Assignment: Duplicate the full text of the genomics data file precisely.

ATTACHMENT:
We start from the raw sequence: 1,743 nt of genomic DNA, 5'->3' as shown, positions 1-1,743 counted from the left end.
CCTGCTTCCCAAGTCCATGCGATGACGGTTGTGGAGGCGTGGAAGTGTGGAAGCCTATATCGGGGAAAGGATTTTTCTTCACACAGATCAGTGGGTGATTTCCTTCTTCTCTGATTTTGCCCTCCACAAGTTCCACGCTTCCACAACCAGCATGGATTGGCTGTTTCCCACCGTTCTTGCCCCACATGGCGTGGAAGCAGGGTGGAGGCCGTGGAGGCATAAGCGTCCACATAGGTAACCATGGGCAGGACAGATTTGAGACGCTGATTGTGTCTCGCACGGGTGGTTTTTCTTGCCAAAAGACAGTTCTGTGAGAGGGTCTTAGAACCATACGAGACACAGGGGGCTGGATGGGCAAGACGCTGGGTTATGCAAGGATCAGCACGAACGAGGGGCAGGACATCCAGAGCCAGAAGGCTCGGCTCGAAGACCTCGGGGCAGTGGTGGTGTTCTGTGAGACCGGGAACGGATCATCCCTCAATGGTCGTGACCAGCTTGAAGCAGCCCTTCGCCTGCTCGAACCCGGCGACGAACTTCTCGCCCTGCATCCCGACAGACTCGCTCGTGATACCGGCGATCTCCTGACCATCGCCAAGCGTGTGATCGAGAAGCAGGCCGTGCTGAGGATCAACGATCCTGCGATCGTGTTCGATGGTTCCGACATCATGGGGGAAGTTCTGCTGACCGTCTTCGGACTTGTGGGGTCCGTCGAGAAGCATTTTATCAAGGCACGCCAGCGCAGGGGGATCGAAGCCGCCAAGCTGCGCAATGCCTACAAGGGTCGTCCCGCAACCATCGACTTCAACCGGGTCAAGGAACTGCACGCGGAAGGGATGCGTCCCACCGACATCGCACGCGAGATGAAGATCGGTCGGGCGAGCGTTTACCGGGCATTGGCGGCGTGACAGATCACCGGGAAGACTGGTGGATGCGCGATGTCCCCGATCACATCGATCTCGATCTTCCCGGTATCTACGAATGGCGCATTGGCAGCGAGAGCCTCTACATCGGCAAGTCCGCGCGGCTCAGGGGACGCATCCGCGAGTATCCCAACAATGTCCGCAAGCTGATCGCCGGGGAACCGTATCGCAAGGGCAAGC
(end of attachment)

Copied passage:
We start from the raw sequence: 1,743 nt of genomic DNA, 5'->3' as shown, positions 1-1,743 counted from the left end.
CCTGCTTCCCAAGTCCATGCGATGACGGTTGTGGAGGCGTGGAAGTGTGGAAGCCTATATCGGGGAAAGGATTTTTCTTCACACAGATCAGTGGGTGATTTCCTTCTTCTCTGATTTTGCCCTCCACAAGTTCCACGCTTCCACAACCAGCATGGATTGGCTGTTTCCCACCGTTCTTGCCCCACATGGCGTGGAAGCAGGGTGGAGGCCGTGGAGGCATAAGCGTCCACATAGGTAACCATGGGCAGGACAGATTTGAGACGCTGATTGTGTCTCGCACGGGTGGTTTTTCTTGCCAAAAGACAGTTCTGTGAGAGGGTCTTAGAACCATACGAGACACAGGGGGCTGGATGGGCAAGACGCTGGGTTATGCAAGGATCAGCACGAACGAGGGGCAGGACATCCAGAGCCAGAAGGCTCGGCTCGAAGACCTCGGGGCAGTGGTGGTGTTCTGTGAGACCGGGAACGGATCATCCCTCAATGGTCGTGACCAGCTTGAAGCAGCCCTTCGCCTGCTCGAACCCGGCGACGAACTTCTCGCCCTGCATCCCGACAGACTCGCTCGTGATACCGGCGATCTCCTGACCATCGCCAAGCGTGTGATCGAGAAGCAGGCCGTGCTGAGGATCAACGATCCTGCGATCGTGTTCGATGGTTCCGACATCATGGGGGAAGTTCTGCTGACCGTCTTCGGACTTGTGGGGTCCGTCGAGAAGCATTTTATCAAGGCACGCCAGCGCAGGGGGATCGAAGCCGCCAAGCTGCGCAATGCCTACAAGGGTCGTCCCGCAACCATCGACTTCAACCGGGTCAAGGAACTGCACGCGGAAGGGATGCGTCCCACCGACATCGCACGCGAGATGAAGATCGGTCGGGCGAGCGTTTACCGGGCATTGGCGGCGTGACAGATCACCGGGAAGACTGGTGGATGCGCGATGTCCCCGATCACATCGATCTCGATCTTCCCGGTATCTACGAATGGCGCATTGGCAGCGAGAGCCTCTACATCGGCAAGTCCGCGCGGCTCAGGGGACGCATCCGCGAGTATCCCAACAATGTCCGCAAGCTGATCGCCGGGGAACCGTATCGCAAGGGCAAGC